Saturday, July 29, 2006

Mapping: Body and Place (Amy)

The assignment: on a piece of posterboard, draw on one side your personal map of the world. On the second side (in an exercise conducted a few weeks after side #1), draw a map of your own body.
World: I'm always amazed when traveling cross-country how much space I'm unaware of below me. Who are the people that occupy those lost hours that represent the transition from EST to Pacific Time? And back again?
I've only been out of the country once, on a music trip when I was 18. Otherwise, my exploration of the US has consisted of trips to visit family in the Midwest and East. Like a lot of other things in my life (insert psychological issues here), travel is something I wistfully wish for but don't act upon.
My world map consisted only of the United States, with a path from my apartment in Brooklyn to the subway station that takes me to JFK airport (with my apartment's floor plan meticulously laid out), to my parents' home in California (again, with floor plan, and absoultely out of scale - i.e. a size comparable to the entire state).
Body: I unwittingly employed a similar method when drawing my own body - I traced parts (a foot) and drew others (my hair, dimples), as well as wrote comments about my height and build... again, all pieces of my body, cerainly not a realistic attempt to depict my whole physical self. What I drew was more akin to trying to examine all of one's parts in a very small mirror while cramped in a very small space (look at one nook here, now shift, look at another part).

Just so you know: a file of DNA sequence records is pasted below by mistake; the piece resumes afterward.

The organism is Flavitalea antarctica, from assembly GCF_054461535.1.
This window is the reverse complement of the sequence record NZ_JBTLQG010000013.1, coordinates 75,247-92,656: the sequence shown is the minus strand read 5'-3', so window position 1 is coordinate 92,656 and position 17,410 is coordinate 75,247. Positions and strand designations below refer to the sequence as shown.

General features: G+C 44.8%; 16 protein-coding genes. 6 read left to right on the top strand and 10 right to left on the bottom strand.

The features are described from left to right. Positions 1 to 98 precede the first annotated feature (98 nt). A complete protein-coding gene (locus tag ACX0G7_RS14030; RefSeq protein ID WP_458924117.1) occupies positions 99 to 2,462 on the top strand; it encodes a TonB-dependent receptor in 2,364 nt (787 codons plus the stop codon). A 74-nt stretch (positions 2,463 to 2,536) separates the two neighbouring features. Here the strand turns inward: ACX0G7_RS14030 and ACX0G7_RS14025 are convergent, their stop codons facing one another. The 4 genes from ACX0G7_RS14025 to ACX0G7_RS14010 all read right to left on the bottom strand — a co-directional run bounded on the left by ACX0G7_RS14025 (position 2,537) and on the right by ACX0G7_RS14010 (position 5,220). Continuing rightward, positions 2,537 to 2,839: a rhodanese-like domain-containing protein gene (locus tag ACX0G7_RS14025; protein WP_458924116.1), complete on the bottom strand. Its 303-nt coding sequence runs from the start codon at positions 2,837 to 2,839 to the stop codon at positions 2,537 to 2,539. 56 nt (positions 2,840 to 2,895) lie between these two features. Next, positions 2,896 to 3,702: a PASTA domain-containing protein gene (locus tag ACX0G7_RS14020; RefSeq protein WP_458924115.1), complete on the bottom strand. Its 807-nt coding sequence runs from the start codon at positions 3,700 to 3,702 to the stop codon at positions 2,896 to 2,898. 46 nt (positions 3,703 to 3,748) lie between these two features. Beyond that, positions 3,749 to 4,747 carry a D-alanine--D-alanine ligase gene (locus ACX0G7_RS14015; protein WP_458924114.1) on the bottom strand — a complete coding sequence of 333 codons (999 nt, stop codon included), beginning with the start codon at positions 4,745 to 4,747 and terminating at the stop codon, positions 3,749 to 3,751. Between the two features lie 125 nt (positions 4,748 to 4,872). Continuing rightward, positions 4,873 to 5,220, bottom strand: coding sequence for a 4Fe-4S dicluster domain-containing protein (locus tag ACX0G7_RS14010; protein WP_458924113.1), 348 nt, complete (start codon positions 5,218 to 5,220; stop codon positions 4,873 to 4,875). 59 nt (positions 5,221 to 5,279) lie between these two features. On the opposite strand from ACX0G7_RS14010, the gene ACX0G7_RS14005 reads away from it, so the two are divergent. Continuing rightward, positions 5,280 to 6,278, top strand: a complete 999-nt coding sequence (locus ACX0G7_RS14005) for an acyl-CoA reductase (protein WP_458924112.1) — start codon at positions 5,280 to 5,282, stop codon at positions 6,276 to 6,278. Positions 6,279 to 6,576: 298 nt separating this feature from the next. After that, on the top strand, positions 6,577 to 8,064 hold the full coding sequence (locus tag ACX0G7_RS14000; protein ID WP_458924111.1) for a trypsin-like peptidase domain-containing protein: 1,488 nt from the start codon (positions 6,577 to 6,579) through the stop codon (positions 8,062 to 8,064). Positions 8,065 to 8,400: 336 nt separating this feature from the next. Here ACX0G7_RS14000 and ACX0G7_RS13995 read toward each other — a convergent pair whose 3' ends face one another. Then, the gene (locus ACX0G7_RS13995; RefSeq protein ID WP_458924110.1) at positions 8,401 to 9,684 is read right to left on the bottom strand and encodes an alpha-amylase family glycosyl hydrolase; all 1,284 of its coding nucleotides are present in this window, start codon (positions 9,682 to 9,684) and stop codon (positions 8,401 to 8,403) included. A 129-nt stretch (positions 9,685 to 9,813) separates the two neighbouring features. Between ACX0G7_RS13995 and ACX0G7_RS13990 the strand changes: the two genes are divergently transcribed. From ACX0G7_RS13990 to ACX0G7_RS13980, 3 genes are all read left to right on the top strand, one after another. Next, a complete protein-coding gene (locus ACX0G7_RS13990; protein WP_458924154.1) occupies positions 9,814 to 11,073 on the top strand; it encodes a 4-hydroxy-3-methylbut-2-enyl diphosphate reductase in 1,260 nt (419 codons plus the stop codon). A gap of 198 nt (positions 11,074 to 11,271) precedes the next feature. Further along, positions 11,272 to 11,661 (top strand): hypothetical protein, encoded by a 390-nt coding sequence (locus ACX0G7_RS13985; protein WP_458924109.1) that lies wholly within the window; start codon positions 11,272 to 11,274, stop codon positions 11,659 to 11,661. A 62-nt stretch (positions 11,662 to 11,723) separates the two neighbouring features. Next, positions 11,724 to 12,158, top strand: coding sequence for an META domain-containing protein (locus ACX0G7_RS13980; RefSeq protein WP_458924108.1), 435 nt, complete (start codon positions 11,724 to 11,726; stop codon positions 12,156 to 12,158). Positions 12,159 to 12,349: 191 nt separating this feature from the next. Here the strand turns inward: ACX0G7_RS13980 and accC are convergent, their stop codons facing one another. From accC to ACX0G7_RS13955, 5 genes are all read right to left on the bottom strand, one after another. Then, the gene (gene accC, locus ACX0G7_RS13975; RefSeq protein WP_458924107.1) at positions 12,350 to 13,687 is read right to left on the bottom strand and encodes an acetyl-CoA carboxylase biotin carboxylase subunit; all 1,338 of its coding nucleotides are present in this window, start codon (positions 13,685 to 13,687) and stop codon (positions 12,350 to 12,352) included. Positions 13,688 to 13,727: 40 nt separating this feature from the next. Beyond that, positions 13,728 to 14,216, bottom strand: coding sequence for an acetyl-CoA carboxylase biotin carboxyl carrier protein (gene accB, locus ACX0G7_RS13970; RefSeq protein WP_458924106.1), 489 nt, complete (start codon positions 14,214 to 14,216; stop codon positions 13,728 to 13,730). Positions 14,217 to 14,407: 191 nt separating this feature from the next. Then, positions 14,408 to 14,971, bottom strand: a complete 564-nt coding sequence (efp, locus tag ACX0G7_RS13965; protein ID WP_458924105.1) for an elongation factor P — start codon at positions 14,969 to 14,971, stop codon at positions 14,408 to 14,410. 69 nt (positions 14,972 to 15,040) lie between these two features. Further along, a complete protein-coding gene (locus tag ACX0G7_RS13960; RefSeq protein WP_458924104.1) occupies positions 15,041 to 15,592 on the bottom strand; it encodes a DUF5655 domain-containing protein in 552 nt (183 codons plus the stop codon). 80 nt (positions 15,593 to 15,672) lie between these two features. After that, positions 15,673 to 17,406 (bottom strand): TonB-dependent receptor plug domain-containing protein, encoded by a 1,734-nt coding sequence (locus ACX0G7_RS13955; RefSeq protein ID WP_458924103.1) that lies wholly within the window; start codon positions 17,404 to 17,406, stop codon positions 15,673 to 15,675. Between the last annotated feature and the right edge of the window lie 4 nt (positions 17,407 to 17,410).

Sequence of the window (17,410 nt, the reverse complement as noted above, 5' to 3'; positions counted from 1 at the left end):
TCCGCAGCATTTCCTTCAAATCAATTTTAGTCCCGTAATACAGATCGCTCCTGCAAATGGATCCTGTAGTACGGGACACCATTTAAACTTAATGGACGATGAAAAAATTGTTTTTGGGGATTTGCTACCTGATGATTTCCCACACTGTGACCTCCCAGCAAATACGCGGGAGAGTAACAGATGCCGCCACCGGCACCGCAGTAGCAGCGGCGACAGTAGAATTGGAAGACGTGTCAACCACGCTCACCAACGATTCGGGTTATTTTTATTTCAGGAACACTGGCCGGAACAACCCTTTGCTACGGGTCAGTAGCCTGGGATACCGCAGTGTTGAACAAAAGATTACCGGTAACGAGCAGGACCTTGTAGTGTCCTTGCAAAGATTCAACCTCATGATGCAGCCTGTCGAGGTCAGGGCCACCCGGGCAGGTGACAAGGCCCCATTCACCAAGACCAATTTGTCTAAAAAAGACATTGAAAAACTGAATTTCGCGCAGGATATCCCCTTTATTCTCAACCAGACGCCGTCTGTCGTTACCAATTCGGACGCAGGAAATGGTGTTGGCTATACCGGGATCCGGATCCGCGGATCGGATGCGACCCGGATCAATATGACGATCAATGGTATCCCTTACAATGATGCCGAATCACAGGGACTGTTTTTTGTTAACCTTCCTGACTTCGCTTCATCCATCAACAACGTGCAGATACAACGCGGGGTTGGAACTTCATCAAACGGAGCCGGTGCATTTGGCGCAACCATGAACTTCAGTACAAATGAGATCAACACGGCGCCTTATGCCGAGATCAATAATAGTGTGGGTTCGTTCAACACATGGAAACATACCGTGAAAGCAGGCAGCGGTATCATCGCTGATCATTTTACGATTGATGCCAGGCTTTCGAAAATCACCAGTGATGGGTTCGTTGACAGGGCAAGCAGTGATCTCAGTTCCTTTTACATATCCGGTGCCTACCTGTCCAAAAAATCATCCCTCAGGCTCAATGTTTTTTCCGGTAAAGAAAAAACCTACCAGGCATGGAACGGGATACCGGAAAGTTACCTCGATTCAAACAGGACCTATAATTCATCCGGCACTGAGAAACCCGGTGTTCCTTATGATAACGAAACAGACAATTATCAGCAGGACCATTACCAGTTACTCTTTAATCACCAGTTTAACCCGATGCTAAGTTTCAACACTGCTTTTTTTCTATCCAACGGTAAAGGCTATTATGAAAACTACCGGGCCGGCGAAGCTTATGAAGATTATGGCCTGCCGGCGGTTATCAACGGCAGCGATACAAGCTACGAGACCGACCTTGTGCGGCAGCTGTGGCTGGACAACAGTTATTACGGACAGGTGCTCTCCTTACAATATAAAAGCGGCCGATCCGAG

Like trying to know where I live, or know my country, or "see the world," these drawings were frustrating. Reminds me of the subway system in NYC - I should get a bike so that I can see more of the City above ground and know what I'm passing under when I take the train. It's so easy to simply exist between one's place of work and one's bed (regardless of where one lives, but especially in places that have mass underground transportation). Making these realizations actually puts some fear in me and gets me out of the house in a futile attempt to make up for what seems like lost time (what am I doing with my time, anyway? How do I choose to use it? What do I choose to learn?).
I can view the world through the lens of Google Earth, but I haven't tried all the restaurants on Washington Street around the corner.
-Amy

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